Culture Club 5
An Alternative History of Alternative Rock, 1990-1999.
The Future's Mine
In 1991, most people believed that music was in decline, youth culture was dead, and that rock's glory days were long gone. But Jesus Jones singer Mike Edwards hated sixties nostalgia the way the Sex Pistols hated the Queen. "Right here, right now", he sang, "there is no other place I'd rather be".
The good thing about signing to a major record label was that you got paid - you could finally fix the tour van and buy yourself some socks. The worst thing about it was having the indie crowd look down their noses at you. "So we sold out" said Sonic Youth's Thurston Moore in 1990. "Big deal!"
The Taboo on the Tattooed
1990: the American top 40 is crammed with talentless pop puppets and lousy corporate rock clones, while great alternative bands like The Pixies, Hole, L7, Nine Inch Nails and The Butthole Surfers languish in obscurity. "Can anything be done about it?" asked MTV's Kurt Loder. "Yeah" replied Janes Addiction singer Perry Farrell, "I'm doin' something."
The Distribution Thing
The world of corporate rock held considerable shocks in store for alternative bands in the 90s. "It's a little bit of a slap in the face", explained Faith no More's Mike Patton in 1992, "we're supposed to be creating, and here we were playing songs over and over." Who would have thought playing rock and roll could be so boring?
Britain Coming Back
"Does it annoy you that you're a heartthrob?" This was a Grunge question in a Britpop world, a question that assumed rock singers were lonely outsiders whose precious solitude was threatened by the brutality of the mass-market. Blur singer Damon Albarn wasn't having it. "It's not the sort of thing you get annoyed about really, is it?" he said, with a cheeky smile.
The Future of Rock and Roll
In the eighties, people started rock bands because they wanted to be rich and famous. In the nineties, they did it because they had been disenfranchised by mainstream media and male, white, corporate oppression. "Get some guitars!" Courtney Love told the women of the world in 1994. "Empower yourselves!"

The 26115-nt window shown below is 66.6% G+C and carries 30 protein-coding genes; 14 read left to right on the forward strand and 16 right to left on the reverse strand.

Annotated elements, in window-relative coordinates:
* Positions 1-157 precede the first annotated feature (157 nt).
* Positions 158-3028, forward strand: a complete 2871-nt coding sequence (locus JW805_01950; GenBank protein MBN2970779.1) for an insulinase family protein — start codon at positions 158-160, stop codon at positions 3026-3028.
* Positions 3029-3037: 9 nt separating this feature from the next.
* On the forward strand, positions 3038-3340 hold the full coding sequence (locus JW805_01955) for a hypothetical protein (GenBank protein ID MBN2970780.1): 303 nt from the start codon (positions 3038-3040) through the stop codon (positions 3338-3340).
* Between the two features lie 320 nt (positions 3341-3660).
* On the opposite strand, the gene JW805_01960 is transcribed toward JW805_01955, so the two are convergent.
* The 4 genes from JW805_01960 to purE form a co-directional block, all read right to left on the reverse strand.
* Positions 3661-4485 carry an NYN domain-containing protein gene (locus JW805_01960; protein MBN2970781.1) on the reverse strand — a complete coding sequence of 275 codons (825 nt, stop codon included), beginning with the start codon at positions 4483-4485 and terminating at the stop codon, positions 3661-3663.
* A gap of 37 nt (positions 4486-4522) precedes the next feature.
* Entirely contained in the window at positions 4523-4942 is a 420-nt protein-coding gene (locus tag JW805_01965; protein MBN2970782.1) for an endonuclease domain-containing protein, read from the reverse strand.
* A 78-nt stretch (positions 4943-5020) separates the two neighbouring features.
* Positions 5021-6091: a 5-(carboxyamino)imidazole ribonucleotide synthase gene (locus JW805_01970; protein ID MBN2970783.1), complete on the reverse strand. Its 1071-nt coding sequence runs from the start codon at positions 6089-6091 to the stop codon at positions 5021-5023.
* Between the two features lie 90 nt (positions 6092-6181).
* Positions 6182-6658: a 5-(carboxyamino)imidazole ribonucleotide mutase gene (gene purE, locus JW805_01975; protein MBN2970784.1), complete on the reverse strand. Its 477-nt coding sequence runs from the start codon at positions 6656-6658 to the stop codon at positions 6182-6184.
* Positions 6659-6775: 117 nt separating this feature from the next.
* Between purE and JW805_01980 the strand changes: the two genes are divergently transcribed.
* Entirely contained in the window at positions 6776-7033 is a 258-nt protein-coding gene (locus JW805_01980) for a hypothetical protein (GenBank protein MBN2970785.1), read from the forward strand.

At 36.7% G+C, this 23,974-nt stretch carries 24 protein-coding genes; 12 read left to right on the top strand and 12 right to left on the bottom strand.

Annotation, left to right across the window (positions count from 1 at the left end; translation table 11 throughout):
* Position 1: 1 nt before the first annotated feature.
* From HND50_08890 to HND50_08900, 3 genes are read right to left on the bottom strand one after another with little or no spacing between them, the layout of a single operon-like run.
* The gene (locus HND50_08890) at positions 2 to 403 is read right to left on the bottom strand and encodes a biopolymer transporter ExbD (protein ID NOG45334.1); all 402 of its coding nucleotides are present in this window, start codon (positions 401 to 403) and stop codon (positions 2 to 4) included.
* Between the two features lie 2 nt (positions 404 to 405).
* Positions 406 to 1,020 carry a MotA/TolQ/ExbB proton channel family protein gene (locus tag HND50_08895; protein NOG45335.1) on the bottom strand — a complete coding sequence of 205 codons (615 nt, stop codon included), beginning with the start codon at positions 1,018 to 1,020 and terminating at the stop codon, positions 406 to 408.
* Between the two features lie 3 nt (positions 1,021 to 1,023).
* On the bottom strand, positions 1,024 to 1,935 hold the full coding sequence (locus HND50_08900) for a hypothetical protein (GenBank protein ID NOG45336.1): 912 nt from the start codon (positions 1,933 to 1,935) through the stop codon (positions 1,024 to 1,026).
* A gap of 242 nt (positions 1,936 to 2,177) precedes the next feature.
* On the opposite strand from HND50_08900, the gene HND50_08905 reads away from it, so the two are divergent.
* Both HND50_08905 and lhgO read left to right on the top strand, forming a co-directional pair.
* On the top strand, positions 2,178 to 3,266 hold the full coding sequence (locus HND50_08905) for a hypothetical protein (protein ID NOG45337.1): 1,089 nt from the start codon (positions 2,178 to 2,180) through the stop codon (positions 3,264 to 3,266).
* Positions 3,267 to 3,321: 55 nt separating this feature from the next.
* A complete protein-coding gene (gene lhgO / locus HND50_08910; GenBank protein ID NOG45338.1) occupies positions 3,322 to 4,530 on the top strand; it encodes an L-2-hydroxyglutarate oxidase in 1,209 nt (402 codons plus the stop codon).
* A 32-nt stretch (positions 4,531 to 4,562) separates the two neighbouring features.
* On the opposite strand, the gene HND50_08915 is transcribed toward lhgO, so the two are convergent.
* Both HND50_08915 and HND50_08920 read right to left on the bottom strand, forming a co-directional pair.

A Fresh Smell
For Kurt Cobain, 'Teen Spirit' had been code for revolution — it stood for idealism undefiled by adult compromise. For Blink 182, it meant fun uncomplicated by ideals. Bands with 'messages and purposes', said the band's Mark Hoppus, 'just get too preachy and they don't concentrate on writing good songs'.
None of Our Business
When Alternative bands dreamed of reaching a 'wider audience', they usually imagined stadiums full of people like the ones who come to their shows in clubs and bars. But this, as Nirvana discovered in 1992, is not exactly how it works.
Room to be Real
"We're just going to be ourselves" said the Smashing Pumpkins Billy Corgan. Well, being yourself for a job sounds alright. You can play long guitar solos, write poems and express your feelings and nobody can tell you to stop. But what happens on those days when you don't feel like expressing your feelings?
Modern Life is Rubbish
In 1993, it seemed there was no way to talk about new music without talking about old music. Green Day were the new Buzzcocks, Janes Addiction was Led Zeppelin, Elastica was Wire, and when Suede's Brett Anderson wasn't being compared to Morrissey or Bowie, he was being asked how it felt to always be compared to Morrissey or Bowie. Anderson accepted all this as the price to be paid for playing rock and roll in a postmodern world. "It's very much a symptom of the 1990s" he explained. "Everything is very reflective".
Unique and Indvidual
Back in the 1940s, intellectuals used to grumble about how popular culture was a form of fascism because it destroyed people's critical awareness and turned them all into mindless consumer robots. But those old German guys never got to hear No Doubt, Beck or L7, who seemed to have pulled off the neat trick of using mass culture to destroy mass thinking. "I think the trend right now is to be unique and individual", explained Jennifer Finch.
For years, bands and fans alike dreamed of a perfect union of rap and heavy metal. But early pioneers like Run DMC, Faith No More and Rage Against the Machine made the mistake of assuming all you had to do was add metal guitars to hip hop beats. It took late-90s bands like Limp Bizkit and Korn to add the missing third ingredient: therapy culture. "Every human being has problems" explained Jonathan Davis. "I just choose to deal with the dark things in my life in music".
Alternative music was over once everyone started to like it, but in 1992, only Courtney Love had seen it coming. "If the charts were just and fair and The Pixies and Hole were the most popular bands, I'd probably start listening to Poison!" Sure enough, in 1999, she played Guns n Roses 'Sweet Child of Mine' during a co-host segment on triple j, and admitted that she regretted the disappearance of hair metal. "There's something about it that we're missing."
The alternative history of the alternative history.